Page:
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WOW!

A ticket to the Corydon Cinemas Thursday morning didn’t get anyone a special viewing of ‘Elf.’ Instead, everyone gathered in front of a big silver screen to hear how this year’s United Way campaign fared in Harrison County.
‘In the past we’ve always announced the total,’ said Bill Taylor, who co-chaired the fund-raising efforts with Barbara Middleton and Sam Uhl.
This year, Taylor stressed ‘where we are today, with the campaign still going on.’
The amount ‘ $348,303 ‘ is 91 percent of the goal.
Contributions are still being accepted, and some could qualify as ‘new giving or new leadership’ gifts that would lead to matching funds.
One continuing effort is an event planned by Corydon Moose Lodge member Jayme Peters, who has volunteered himself for a ‘complete body shave’ Friday at 9:30 p.m. at the lodge.
Peters hopes to raise a total of $15,000 ($5,000 in donations which will be matched two-for-one) to be split between Hospice and United Way.
Larry Bennett, a former United Way chair, worked with Peters on the idea and helped get it qualified for matching funds.
Following a continental breakfast in the cinema lobby, Don Gossman, who serves on the United Way Advisory Board and Community Investment Team, welcomed everyone as they took a seat in one of the four theaters.
Having a little bit of trouble seeing his notes in the dimly-lit room, Gossman quipped that he’s ‘been living in the dark about 57 years.’
‘We’re here to celebrate our community of stars,’ he said. ‘There are a lot of people not here today who are really stars,’ those who donate to United Way either through a one-time donation or payroll deduction.
Uhl recognized four people on the co-chairs’ campaign staff: Sean Hawkins, Angela Kitchel, David Lett and David Whittington.
‘They are the real people who got the campaign going,’ Uhl said. ‘Without their help, we couldn’t have accomplished what we were able to do this year.’
Company campaign totals were announced.
Caesars Indiana had the Number One campaign again this year, with pledges totaling a whopping $128,990.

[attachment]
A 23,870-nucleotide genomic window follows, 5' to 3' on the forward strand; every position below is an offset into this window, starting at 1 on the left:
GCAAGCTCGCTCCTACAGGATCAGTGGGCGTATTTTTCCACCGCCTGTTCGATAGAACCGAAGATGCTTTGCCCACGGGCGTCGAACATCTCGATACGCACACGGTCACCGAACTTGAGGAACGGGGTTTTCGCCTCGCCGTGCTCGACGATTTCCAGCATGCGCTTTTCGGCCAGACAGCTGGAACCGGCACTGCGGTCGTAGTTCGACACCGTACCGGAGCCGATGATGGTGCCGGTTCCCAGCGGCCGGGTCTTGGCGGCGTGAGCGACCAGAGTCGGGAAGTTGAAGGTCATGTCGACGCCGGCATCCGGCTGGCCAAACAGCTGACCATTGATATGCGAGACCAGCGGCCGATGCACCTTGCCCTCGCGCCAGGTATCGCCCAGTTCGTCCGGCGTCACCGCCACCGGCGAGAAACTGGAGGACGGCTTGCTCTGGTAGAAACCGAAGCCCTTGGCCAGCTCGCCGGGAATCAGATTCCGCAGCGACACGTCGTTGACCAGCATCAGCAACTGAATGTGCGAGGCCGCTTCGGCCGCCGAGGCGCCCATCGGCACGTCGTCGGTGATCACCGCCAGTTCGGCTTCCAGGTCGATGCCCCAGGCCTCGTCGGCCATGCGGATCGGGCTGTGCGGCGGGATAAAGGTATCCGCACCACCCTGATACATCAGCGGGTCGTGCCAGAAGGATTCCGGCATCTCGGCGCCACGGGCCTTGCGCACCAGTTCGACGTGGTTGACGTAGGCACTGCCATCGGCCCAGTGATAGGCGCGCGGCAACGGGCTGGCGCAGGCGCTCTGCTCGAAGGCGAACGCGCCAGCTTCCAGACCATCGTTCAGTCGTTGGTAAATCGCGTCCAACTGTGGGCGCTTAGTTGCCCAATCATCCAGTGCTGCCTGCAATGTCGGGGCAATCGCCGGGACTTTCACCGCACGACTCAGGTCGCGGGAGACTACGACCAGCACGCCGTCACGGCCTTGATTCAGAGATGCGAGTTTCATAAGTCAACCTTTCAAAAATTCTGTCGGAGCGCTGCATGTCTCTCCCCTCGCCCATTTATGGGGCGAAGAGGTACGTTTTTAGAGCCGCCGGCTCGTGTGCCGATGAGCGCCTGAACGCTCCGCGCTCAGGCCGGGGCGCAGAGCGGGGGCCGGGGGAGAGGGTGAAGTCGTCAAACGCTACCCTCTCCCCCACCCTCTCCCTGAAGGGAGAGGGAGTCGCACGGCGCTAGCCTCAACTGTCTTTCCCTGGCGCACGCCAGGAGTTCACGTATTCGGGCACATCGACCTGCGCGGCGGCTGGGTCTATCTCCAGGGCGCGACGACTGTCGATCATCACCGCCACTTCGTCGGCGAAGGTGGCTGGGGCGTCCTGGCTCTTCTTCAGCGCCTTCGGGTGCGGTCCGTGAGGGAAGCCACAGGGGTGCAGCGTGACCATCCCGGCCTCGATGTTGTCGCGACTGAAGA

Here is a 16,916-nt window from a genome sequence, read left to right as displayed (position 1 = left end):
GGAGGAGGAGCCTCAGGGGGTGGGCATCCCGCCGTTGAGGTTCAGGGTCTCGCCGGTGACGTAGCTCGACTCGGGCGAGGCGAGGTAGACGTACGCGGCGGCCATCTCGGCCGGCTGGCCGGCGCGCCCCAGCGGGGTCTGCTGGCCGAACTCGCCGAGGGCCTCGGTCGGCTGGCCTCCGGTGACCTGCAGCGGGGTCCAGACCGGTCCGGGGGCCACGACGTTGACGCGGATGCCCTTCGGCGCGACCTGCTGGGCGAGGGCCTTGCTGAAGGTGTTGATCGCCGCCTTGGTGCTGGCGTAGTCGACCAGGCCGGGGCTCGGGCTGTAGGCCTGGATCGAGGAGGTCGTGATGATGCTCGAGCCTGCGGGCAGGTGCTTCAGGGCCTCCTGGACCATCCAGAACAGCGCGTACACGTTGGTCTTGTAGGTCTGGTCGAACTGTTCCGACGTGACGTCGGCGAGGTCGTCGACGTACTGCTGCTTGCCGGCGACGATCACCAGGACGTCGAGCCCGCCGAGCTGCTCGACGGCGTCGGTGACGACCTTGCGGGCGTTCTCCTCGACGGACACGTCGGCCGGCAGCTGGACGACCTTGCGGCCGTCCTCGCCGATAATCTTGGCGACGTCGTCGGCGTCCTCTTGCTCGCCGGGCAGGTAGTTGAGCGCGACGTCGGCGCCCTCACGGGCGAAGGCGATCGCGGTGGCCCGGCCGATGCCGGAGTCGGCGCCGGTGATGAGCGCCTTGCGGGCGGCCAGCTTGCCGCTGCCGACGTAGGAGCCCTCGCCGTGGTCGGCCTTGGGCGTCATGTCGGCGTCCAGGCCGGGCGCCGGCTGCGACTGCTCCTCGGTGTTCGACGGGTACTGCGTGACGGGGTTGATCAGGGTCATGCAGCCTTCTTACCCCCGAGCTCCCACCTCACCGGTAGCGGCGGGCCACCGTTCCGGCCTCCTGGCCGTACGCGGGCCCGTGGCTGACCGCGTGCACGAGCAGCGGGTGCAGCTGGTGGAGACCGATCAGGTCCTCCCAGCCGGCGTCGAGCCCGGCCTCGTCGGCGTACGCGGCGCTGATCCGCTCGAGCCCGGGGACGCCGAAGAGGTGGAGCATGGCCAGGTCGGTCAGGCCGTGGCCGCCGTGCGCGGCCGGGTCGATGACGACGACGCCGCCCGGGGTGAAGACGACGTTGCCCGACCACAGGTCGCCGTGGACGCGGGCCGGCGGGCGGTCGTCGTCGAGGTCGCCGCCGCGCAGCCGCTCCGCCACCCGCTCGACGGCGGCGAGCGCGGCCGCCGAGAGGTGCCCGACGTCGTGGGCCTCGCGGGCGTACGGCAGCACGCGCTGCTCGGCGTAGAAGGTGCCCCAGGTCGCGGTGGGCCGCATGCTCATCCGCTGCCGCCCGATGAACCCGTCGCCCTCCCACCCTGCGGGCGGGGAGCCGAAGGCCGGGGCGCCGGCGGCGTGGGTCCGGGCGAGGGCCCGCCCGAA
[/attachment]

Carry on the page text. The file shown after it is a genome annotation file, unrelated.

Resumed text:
Tyson Foods Inc. had the largest increase, up 239 percent, from about $6,300 last year to $21,357 this year.
When the dollar amount flashed on the screen, several people in the audience said, ‘Wow!’
‘Yes, that’s a ‘Wow,’ ‘ said Barb Bridgwater, director of Metro United Way of Harrison County.
Also recognized by Metro United Way for a ‘Wow’ campaign was Blue River Services. BRS had pledges of $20,152, a 40-percent increase.
The second largest campaign was run by First Harrison Bank. Employees collected $25,150 at branches in Harrison and Floyd counties. (The Harrison County portion was $22,374.)
Other businesses recognized and their totals are:
Heritage Food, $11,860 (53-percent increase);
Union Planters Bank, $9,488 (up 11 percent);
Cinergy/PSI, $8,322 (13.2-percent increase);
Harrison REMC, $5,688;
Bennett & Bennett Insurance, $4,455;
O’Bannon Publishing Co. Inc., $2,650;
Hoosier Hills PACT, $1,866;
Chamber of Commerce of Harrison County, $1,428;
Harrison County Community Services, $1,051;
Harrison County government, $924, and
Furthering Youth Inc., $760.
Big Brothers Big Sisters of Harrison County was recognized, although no total was available for the agency.
Students at St. Joseph School in Corydon collected $678 for United Way during its annual Penny Challenge. The sixth grade class won the challenge.
‘We appreciate their enthusiasm,’ Middleton said.
‘Every dollar collected is important to Harrison County,’ Middleton said.
Also during the program last week, Middleton recognized the ‘excellent’ United Way staff ‘ Bridgwater, Chad Stengel and Jan Sherrell ‘ who work with the Harrison County campaign, as well as this year’s loaned executives Becky Markiewicz and Paige Vollmer.
Brenda Masden gave a brief testimonial about how Big Brothers Big Sisters is assisted through United Way funding.
‘My life has been enriched this year to have a Little Sister,’ she said.

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